comment / memory

Well-Behaved Women Make History Too

What gets lost when it’s only the rebel girls who get lionized?
In 1976, the historian Laurel Thatcher Ulrich published a scholarly article about the representation of women in early American funeral sermons. It was her first published article, and its first paragraph ended with a flourish: “Well-behaved women seldom make history.” Millions of T-shirts, fridge magnets, bumper stickers, and tote bags later, the message is unavoidable: To make history, a woman has to misbehave. To date, the two most successful Kickstarter publishing projects of all time are anthologies of feminist bedtime stories for “rebel girls.” Conceived by a duo of Italian entrepreneurs, Elena Favilli and Francesca Cavallo, Good Night Stories for Rebel Girls Volumes 1 and 2 now retail for $35 apiece, along with posters, greetings cards, and audiobooks. They carry the explicit intention of inspiring young readers to “be more confident” and “set bigger goals,” leaving space at the end of the books for them to draw their own portrait and write their own life story. The million-dollar success of the Rebel Girls enterprise lies in a combination of stylish design, savvy marketing, and the yawning gap in the market for real women’s stories. It’s a gap that conventional publishers have rushed in to fill, but when we cherry-pick the past for icons of female rebellion, are we really serving women, or history?

If you’re the parent of a girl between the ages of 4 and 14, you’ve probably watched your daughter unwrap at least one of these anthologies: Women Who DaredBygone Badass Broads, Bad Girls Throughout HistoryGirls Who Rocked the WorldRad American Women A–Z,or Chelsea Clinton’s She Persisted. Vashti Harrison’s Little Leaders: Bold Women in Black History and Rachel Ignotofsky’s two collections of “fearless” women in first science and then sports offer a more specialized take. All these lavishly illustrated, lively, uplifting, and scrupulously inclusive anthologies collapse enormous gulfs of time, place, experience, culture, and identity, to assemble women as diverse as the Egyptian queen Hatshepsut, Ada Lovelace, and Serena Williams at the same fantasy dinner party.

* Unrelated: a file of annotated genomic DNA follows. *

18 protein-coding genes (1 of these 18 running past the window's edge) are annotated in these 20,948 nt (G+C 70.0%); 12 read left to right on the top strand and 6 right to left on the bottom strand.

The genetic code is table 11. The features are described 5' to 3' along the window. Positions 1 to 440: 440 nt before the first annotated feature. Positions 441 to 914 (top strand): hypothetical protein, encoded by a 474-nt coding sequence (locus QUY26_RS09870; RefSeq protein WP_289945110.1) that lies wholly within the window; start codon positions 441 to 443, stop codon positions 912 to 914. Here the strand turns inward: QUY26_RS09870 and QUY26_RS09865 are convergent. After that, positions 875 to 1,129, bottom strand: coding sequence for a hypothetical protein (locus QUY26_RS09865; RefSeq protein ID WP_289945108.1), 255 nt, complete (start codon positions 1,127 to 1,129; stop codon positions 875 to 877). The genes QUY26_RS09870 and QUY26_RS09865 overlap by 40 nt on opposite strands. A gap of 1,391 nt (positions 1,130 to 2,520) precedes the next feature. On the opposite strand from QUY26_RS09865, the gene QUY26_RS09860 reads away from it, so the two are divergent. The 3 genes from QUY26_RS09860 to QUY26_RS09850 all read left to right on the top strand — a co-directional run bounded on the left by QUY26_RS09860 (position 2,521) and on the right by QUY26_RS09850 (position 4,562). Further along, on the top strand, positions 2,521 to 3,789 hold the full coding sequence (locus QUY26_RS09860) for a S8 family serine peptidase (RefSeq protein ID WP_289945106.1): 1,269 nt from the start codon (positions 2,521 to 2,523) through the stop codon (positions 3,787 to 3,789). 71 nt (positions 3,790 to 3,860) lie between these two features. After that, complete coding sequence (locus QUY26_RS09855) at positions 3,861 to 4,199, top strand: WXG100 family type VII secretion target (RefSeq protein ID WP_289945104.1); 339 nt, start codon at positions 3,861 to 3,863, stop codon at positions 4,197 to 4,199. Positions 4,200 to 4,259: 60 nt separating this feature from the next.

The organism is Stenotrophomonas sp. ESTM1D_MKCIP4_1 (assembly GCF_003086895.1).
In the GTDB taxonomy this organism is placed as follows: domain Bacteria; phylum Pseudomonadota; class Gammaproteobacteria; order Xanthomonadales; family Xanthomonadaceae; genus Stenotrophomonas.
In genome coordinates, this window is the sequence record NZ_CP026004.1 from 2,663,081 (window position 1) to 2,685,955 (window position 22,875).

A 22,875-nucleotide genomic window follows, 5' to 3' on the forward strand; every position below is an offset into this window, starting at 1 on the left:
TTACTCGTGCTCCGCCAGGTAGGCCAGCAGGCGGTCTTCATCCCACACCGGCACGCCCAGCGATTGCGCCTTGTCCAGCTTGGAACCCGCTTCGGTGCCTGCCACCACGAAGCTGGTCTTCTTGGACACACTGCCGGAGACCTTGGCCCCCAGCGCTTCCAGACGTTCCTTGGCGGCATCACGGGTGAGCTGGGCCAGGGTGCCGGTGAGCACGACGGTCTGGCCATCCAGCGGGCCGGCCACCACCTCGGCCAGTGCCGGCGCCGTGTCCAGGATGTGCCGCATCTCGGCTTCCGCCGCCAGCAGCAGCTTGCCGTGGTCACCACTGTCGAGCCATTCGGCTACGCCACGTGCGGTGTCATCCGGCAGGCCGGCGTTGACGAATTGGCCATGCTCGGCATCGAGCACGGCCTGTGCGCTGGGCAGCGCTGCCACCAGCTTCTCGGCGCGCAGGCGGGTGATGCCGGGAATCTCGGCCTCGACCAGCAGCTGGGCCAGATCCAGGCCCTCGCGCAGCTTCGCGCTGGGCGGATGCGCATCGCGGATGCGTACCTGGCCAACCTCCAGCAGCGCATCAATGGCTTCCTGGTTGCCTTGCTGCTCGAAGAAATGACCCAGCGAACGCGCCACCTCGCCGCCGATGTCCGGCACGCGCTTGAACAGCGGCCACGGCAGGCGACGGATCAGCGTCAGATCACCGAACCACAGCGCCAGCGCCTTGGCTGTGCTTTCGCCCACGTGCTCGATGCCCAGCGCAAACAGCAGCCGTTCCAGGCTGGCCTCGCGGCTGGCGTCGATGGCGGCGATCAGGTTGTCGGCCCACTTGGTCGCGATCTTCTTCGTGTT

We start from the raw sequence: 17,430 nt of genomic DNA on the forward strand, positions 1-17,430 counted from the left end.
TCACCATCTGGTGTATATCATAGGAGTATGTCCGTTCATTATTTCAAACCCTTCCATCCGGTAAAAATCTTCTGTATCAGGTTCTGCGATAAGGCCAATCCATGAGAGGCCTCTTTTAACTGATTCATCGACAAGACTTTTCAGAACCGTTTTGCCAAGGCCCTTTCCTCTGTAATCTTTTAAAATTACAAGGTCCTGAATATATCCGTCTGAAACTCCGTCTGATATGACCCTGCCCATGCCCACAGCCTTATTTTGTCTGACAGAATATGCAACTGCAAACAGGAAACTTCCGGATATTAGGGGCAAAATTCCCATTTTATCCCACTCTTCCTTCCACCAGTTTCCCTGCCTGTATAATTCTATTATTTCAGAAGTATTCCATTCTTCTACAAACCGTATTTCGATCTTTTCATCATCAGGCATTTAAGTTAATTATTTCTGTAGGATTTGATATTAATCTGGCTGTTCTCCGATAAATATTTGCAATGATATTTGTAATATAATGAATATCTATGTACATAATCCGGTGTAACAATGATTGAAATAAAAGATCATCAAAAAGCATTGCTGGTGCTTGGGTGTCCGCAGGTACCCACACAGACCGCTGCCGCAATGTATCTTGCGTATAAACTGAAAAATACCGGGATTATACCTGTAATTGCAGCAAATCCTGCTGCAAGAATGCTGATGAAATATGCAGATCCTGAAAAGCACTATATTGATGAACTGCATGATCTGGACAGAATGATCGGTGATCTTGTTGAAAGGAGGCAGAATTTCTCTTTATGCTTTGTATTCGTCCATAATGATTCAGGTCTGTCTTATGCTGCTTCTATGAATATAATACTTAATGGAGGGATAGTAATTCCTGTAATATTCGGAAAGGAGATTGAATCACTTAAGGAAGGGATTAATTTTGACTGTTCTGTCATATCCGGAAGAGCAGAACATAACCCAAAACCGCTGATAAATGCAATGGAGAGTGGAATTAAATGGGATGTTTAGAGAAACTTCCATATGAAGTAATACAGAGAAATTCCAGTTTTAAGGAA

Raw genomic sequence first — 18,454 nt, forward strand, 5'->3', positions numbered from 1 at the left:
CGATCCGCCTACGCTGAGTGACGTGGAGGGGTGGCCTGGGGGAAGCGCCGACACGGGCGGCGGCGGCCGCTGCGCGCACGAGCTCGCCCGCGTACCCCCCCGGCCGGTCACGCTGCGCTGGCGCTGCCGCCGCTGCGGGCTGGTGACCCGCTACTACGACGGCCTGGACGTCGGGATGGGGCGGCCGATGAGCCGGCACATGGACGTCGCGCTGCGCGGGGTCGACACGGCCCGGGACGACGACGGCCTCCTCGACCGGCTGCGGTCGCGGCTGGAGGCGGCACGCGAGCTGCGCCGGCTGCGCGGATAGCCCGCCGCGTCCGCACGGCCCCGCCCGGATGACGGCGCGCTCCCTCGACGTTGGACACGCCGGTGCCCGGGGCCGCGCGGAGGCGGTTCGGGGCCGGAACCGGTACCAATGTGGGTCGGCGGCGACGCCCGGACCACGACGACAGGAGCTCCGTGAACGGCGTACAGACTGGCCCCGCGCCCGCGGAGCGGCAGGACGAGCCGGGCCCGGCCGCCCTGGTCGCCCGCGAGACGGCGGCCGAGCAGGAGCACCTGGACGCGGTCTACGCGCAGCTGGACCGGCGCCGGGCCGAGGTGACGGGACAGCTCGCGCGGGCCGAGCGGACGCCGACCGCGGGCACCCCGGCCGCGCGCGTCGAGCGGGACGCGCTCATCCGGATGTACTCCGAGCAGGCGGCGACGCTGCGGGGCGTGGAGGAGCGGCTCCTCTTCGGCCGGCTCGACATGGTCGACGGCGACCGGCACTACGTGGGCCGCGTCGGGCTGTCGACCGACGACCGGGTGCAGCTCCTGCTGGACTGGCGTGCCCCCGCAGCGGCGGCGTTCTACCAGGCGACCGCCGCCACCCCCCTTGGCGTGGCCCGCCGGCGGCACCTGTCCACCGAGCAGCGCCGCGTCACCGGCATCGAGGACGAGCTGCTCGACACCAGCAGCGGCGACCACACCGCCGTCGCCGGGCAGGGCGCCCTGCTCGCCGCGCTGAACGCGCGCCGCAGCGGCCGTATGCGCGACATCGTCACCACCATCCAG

There’s no doubt that these books are a valuable corrective to the shelves of histories in which straight white boys grow up to be heroes—as the nonprofit advocacy group We Need Diverse Books has highlighted, it’s vital for children to see themselves reflected in the books they read. But when it comes to helping young people understand their place in history, the shallow kaleidoscope of inspirational biography can’t help but imply that the only women worth remembering are those who stand alone. This narrative obscures the realities of women’s lives, downplays the costs of rebellion, and consigns whole communities to obscurity for lacking the spirit to rebel. This heroic version of history reflects a fundamentally masculine narrative of genius and exceptionalism that is the root cause of women’s underrepresentation in history books in the first place.
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